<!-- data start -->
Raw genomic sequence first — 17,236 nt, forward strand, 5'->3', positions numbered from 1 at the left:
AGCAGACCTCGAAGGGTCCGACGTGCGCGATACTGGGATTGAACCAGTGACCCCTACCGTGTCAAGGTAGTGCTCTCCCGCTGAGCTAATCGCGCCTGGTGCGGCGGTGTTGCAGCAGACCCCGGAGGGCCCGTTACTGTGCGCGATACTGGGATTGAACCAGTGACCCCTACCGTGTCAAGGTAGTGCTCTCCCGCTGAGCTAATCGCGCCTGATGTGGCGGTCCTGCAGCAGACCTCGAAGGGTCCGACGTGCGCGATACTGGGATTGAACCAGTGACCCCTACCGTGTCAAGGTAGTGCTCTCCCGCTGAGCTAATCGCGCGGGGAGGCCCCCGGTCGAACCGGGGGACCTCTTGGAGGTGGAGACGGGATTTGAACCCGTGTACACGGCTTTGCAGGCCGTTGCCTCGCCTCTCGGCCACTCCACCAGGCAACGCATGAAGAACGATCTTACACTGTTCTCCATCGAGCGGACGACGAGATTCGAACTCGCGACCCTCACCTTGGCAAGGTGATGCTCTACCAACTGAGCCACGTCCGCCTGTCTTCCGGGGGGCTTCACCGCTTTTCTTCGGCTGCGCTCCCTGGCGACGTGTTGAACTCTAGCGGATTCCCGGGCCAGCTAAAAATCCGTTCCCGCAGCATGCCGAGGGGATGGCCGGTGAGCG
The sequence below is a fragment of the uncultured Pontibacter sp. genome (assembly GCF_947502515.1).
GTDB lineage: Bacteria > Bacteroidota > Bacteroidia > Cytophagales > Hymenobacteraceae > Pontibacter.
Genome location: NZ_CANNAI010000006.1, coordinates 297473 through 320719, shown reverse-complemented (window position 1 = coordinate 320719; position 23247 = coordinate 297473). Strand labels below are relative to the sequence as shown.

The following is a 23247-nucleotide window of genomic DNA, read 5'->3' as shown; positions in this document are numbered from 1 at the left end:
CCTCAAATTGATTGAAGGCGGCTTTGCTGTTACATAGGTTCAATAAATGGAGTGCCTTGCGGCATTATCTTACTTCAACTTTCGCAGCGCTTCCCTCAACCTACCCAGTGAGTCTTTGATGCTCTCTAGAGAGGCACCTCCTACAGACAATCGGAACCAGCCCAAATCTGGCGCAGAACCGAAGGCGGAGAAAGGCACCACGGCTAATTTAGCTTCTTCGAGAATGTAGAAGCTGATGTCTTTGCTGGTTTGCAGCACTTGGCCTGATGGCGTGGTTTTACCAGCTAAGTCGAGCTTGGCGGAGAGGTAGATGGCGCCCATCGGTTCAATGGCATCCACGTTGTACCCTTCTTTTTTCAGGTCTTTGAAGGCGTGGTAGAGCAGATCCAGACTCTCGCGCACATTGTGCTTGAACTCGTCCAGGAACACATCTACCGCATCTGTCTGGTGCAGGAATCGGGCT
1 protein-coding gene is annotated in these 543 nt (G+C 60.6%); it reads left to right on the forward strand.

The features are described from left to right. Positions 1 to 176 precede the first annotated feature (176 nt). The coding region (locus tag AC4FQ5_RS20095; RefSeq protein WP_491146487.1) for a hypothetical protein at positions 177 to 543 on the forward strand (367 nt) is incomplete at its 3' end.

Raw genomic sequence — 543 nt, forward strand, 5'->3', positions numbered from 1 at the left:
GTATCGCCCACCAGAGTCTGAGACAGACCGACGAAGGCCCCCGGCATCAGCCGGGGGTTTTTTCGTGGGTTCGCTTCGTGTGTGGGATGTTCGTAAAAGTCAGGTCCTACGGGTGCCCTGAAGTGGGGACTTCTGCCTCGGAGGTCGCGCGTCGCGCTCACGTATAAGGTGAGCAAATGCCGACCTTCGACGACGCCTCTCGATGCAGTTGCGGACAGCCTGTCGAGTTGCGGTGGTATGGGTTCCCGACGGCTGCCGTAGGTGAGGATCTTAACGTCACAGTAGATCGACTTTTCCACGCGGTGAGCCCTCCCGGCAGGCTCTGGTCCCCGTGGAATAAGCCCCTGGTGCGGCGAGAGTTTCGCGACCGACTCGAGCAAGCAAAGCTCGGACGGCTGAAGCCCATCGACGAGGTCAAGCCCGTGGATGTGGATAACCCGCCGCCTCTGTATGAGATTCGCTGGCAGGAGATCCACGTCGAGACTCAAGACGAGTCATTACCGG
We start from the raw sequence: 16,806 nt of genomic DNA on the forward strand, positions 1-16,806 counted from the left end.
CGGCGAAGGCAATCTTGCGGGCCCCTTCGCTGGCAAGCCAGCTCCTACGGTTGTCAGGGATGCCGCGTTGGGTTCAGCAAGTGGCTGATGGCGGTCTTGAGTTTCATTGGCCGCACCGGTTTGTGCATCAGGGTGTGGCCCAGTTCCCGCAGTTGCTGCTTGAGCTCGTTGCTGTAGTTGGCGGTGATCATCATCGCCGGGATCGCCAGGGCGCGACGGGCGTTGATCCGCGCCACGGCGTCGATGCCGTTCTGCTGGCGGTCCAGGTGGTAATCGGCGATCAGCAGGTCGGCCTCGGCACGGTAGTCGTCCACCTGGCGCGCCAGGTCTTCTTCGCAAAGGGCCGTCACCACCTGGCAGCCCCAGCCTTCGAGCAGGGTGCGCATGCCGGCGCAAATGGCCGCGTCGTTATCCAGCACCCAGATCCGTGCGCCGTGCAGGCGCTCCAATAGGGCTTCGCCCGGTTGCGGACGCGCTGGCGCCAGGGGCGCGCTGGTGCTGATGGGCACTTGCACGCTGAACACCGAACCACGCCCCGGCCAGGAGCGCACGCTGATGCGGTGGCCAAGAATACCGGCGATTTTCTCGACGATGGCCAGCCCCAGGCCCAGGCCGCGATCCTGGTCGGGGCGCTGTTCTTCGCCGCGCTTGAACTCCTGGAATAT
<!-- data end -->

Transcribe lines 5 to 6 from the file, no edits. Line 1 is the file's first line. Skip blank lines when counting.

Genome location: NZ_CANNAI010000006.1, coordinates 297473 through 320719, shown reverse-complemented (window position 1 = coordinate 320719; position 23247 = coordinate 297473). Strand labels below are relative to the sequence as shown.

The following is a 23247-nucleotide window of genomic DNA, read 5'->3' as shown; positions in this document are numbered from 1 at the left end: